Information on Lax-flowered Sea-lavender

Common Name: Lax-flowered Sea-lavender
Scientific Name: Limonium humile
Irish Name: Lus liath na mara
Family Group: Plumbaginaceae
Distribution: View Map (Courtesy of the BSBI)
Flowering Period


Click for list of all flowering by month
Lax-flowered Sea-lavender could sometimes be confused with:

Sea-lavender, Western, Sea-lavender, Rock,

On salt-marshes and seashores this pretty, papery wildflower blooms from July to September.  Its flowers are a lilac-lavender colour, each 6-7mm long, in lax clusters, the five-petalled flowers being loosely scattered along the stalks.  The untoothed leaves are narrow and long stalked. The seed heads remain on the plant throughout winter and are visited by hungry finches. It is a native plant belonging to the family Plumbaginaceae.  There are many variations on this and Limonium binoversum. The differences between these two plants are very subtle and I would have no problem whatsoever if anyone told me that this identification was incorrect.  Despite its name, it bears no relation to the Lavender or Lavandula family.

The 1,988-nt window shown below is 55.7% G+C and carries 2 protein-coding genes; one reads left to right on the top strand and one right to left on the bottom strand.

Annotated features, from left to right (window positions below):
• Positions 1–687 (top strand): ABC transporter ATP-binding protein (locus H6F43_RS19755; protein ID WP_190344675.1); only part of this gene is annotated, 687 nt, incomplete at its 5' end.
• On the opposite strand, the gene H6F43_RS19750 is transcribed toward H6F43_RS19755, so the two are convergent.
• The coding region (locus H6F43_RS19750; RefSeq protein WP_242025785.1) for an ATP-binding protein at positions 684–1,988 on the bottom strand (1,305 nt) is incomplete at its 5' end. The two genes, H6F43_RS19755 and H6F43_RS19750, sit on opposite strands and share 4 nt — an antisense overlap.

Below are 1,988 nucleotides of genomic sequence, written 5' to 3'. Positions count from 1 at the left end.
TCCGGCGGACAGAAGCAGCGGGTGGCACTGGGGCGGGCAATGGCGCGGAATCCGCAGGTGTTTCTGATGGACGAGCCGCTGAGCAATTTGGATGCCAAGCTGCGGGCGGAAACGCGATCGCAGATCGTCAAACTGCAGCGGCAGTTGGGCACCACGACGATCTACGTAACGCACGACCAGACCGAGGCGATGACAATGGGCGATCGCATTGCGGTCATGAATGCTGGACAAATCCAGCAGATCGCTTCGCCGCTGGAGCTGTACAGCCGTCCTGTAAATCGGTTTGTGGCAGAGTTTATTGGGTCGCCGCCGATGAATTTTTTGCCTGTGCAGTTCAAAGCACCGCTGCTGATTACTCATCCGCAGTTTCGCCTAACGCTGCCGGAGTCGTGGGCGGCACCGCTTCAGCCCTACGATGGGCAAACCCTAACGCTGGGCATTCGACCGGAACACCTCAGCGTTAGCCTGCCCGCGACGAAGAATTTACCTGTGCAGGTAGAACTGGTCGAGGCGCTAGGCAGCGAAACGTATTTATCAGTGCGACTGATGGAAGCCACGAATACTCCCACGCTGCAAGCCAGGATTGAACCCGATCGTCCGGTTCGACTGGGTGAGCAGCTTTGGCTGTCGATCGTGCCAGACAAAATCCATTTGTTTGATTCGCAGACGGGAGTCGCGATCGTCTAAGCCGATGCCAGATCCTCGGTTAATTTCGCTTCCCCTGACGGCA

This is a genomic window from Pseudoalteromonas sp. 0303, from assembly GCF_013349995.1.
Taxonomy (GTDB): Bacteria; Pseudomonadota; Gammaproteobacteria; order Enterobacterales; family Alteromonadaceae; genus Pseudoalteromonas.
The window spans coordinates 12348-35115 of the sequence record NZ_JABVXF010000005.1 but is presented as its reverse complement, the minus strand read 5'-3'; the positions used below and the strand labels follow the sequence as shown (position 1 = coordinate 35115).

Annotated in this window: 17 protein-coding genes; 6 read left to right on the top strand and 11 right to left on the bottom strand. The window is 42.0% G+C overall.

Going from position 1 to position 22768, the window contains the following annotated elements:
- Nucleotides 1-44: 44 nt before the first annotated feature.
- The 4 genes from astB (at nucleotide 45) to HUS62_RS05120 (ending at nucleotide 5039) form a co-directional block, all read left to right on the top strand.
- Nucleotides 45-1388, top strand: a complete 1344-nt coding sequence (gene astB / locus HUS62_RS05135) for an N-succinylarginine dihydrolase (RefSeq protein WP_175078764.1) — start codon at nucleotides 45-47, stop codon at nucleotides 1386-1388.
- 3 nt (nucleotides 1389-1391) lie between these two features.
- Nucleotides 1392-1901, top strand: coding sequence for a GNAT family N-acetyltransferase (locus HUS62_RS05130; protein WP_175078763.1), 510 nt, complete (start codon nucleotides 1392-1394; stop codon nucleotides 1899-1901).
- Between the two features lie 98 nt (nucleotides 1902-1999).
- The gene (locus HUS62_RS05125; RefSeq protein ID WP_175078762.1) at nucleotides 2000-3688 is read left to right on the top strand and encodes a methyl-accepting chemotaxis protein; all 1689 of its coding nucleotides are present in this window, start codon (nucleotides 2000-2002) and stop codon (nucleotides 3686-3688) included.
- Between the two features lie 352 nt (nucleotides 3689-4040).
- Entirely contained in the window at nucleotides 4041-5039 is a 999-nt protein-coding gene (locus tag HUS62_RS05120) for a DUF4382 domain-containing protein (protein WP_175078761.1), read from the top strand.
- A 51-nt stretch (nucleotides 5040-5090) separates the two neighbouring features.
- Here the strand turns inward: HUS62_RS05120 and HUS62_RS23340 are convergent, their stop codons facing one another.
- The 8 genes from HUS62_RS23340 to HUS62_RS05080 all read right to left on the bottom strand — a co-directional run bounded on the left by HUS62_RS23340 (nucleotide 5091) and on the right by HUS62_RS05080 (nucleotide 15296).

I first found this plant on the Kenmare Estuary, Co Kerry in 1978 and the photographs were taken at  Saltmills, Co Wexford in 2005 and Bishop's Quarter, Co Clare in 2006. 

If you are satisfied you have correctly identified this plant, please submit your sighting to the National Biodiversity Data Centre

Sea-lavender, Lax-flowered
Sea-lavender, Lax-flowered

This is a species for which Ireland holds or possibly holds more than 25% of the European population (Ireland Red List No. 10 Vascular Plants)

There are several species of this plant grown in gardens and the sprays are frequently dried and used in wreaths and other floral arrangements.  Even after the petals fall off, the calyx remains and the flower is known as an 'everlasting flower'. These plants are known to gardeners as Statice – their appearance remaining static throughout their flowering period.